S. Markande and S. Matsumoto, in: Proceedings of Bridges 2020: Mathematics, Art, Music, Architecture, Culture, (Tesselations Publishing, 2020), pp. 103--112.
 M. Kuzbary, S. Markande, S. Matsumoto and S. Pritchard, 2022.
In a 2020 paper, Charles Wampler, Daniel Baker, and I describe the evolution of an "infinity scarf" design that is reversible not just two ways, but three (and theoretically infinitely more!). While that paper describes the theory behind the scarf design, it provides only broad-brush strokes of a method to actually sew it. In this talk I'll summarize key insights that led to the design, describe its structure, and provide some detail on one approach to constructing it.
The scarf is composed of three toroidal sub-scarves joined together in a 633 link, with each sub-scarf formed by sewing together the opposite edges of a regular hexagon. In its wearable configuration, one torus in the link is inverted, causing the other two tori to end up linked and nested inside it. The scarf has a double-slotted inversion slit, which is used to swap out which of the three toroidal surfaces is exposed next, thus facilitating the three-way reversibility.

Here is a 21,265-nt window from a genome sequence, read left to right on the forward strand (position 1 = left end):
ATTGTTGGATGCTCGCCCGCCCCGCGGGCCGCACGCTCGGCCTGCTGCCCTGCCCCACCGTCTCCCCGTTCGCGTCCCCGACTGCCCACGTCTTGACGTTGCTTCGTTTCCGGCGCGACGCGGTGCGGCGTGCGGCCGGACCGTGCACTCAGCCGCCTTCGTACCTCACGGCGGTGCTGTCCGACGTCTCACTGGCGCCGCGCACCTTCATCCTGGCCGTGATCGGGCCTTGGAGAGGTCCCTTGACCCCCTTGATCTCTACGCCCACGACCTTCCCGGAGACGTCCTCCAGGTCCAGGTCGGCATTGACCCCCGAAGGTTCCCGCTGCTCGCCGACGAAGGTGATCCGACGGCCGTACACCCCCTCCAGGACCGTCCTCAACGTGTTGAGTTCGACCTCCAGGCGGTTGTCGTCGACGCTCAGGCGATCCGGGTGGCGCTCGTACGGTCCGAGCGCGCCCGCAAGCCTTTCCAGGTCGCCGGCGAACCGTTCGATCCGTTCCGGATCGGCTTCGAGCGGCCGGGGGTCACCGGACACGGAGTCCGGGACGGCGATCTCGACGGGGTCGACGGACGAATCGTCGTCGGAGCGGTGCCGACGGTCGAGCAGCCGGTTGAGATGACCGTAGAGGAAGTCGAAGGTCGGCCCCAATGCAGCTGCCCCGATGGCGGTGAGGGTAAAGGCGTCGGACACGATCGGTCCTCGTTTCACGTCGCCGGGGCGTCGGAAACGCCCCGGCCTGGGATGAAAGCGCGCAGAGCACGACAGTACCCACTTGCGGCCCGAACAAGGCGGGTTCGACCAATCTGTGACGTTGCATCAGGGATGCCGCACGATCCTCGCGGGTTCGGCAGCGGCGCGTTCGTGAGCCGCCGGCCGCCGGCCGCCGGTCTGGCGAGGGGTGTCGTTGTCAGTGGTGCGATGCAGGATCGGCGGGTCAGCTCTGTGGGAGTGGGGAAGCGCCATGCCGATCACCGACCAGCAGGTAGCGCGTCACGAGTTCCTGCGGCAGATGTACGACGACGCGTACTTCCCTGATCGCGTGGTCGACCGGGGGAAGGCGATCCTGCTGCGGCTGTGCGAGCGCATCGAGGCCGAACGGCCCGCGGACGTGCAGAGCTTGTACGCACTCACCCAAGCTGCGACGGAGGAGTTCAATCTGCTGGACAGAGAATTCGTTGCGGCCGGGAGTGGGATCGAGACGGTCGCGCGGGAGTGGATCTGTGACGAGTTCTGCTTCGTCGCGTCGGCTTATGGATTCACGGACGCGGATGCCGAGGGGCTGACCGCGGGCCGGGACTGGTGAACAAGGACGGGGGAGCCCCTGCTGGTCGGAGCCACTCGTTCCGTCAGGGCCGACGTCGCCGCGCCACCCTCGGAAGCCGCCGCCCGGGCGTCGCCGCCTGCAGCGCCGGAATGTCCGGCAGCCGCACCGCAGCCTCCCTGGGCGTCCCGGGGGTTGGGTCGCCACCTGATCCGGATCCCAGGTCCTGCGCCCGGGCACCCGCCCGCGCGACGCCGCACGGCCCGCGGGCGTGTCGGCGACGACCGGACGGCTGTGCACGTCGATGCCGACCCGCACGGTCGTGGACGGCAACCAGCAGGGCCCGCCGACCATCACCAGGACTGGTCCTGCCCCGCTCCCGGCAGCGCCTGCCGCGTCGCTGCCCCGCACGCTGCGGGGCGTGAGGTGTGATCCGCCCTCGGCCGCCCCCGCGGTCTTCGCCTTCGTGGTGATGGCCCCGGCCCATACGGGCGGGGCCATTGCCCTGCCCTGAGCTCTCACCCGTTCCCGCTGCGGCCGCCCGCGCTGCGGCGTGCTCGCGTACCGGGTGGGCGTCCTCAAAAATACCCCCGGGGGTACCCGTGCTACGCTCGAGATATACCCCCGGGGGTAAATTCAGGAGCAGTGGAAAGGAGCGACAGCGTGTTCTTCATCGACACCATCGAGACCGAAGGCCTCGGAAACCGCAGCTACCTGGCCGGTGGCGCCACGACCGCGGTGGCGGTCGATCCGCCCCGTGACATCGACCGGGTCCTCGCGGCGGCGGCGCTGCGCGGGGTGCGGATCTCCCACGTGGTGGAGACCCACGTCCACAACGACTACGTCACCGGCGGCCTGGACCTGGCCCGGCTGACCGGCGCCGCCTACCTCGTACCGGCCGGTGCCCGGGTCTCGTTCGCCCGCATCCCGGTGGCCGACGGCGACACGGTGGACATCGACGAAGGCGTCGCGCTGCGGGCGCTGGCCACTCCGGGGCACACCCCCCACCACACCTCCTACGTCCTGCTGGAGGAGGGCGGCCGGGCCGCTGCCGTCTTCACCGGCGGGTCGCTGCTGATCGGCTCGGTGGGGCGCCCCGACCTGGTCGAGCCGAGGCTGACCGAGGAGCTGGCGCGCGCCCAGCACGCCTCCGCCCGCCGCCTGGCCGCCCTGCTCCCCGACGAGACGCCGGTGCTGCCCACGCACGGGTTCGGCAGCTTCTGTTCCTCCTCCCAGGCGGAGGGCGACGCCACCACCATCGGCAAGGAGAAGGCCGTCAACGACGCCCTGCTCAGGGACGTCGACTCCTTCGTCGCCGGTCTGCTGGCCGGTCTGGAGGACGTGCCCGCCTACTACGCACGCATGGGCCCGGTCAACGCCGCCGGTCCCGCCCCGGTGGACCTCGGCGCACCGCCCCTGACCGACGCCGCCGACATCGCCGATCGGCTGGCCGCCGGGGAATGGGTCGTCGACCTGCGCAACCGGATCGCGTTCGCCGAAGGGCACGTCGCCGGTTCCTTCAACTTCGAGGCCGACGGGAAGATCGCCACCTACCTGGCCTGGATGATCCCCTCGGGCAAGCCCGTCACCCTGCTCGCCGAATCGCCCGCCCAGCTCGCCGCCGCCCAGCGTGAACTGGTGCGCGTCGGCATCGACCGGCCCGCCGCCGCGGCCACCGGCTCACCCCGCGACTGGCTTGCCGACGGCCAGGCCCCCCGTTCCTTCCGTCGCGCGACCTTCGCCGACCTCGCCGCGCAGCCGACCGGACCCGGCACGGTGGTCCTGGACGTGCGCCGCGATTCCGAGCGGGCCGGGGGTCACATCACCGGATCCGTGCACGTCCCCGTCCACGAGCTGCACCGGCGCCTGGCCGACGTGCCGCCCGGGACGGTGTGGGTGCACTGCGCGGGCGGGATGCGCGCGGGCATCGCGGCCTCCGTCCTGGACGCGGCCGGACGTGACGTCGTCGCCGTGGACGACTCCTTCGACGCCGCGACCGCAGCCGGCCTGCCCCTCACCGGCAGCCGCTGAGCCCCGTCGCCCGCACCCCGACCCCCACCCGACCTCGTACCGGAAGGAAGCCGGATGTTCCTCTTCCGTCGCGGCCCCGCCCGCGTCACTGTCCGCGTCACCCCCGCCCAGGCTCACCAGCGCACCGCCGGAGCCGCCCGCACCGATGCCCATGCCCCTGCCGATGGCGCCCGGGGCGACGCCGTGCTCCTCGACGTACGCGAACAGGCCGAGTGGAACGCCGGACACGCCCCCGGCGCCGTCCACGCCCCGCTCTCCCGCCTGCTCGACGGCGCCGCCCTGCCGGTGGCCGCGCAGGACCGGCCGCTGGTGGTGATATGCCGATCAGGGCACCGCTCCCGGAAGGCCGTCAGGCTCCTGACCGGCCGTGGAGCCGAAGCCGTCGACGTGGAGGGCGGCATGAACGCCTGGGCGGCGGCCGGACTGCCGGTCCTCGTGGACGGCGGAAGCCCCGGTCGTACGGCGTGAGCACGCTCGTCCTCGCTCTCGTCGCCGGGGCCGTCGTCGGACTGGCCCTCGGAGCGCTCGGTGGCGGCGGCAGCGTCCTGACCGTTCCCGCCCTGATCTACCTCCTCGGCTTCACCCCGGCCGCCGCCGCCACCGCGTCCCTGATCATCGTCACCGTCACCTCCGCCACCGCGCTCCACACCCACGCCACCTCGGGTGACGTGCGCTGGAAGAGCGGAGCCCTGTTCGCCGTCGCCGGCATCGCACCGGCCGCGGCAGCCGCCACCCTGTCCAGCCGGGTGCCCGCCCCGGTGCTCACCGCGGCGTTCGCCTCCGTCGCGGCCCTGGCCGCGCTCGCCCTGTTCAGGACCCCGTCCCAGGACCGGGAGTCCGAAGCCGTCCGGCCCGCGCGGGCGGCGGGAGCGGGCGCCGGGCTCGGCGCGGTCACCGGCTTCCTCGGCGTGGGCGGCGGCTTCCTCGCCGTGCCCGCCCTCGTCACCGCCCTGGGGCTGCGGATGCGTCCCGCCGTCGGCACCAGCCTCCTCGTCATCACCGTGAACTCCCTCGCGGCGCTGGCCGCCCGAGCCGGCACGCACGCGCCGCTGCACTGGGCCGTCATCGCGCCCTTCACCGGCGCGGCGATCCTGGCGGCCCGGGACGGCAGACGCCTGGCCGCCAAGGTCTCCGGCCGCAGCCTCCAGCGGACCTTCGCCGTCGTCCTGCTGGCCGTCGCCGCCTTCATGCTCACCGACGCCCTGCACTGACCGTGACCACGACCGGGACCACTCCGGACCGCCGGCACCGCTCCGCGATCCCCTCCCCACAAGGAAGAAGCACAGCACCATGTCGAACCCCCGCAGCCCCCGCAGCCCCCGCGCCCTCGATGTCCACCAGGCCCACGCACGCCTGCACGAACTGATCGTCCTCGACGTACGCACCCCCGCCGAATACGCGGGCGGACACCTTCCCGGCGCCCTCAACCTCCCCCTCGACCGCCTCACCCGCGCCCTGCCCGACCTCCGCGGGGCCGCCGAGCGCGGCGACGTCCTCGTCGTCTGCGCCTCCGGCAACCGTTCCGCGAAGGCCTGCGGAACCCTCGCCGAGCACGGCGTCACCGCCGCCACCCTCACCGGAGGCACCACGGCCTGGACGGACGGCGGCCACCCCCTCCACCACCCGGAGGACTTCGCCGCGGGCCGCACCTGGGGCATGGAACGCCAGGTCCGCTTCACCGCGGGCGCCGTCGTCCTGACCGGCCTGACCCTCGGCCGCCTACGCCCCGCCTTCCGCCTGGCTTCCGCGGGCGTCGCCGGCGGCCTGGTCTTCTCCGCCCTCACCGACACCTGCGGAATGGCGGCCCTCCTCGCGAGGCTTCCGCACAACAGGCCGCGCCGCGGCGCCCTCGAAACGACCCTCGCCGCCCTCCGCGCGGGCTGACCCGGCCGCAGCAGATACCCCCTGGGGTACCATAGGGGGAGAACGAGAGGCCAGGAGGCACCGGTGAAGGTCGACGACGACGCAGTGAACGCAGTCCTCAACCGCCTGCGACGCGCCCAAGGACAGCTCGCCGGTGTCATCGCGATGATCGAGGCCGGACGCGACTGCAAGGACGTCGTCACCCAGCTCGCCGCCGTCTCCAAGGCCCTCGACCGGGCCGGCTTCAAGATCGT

I'll explain how the scarf's sewing instructions are guided by the mathematics underlying its construction, and address topics such as fabric pattern and type, cutting layout, seam location, order of sewing operations, and details of the link's connection points. I'll also demo a sample of it and related sewn objects for hands-on exploration of the mathematical concepts used.
The Japanese braids known as Naiki, which are distinguished by their hollow interior, have a simple structure shared by many other fiber arts and crafts. The way in which this structure forms a cylindrical braid imposes a particular set of symmetries on the final product. This paper uses enumerative combinatorics, including de Bruijn's Monster Theorem, to count the number of two-color Naiki braids under equivalence by this natural set of symmetries.
Two-color brioche is a distinctive form of color work in knitting. It is almost but not quite reversible, and knitters can branch and bend its colorful stripes in intriguing ways. In this talk, we explore recent artworks that use brioche knitting to explore recursive patterns, exponential growth, and topological covering spaces.
We investigate a variant of Pascal's triangle by considering the coefficients obtained when expanding (1+x+x2)n. These so-called "trinomial coefficients" exhibit many of the same properties as the famous binomial coefficients in Pascal"s triangle. In this case, each number in the trinomial triangle is obtained by adding the three numbers above it. By coloring the coefficients in the trinomial shawl according to their parity, we get a beautiful design which inspired a knit shawl pattern. In this talk, we will show off the shawl and talk about the mathematical foundations for some of the observed patterns. In particular, we follow the classical method of N.J.Fine in 1947 for considering the trinomial coefficients modulo any prime p.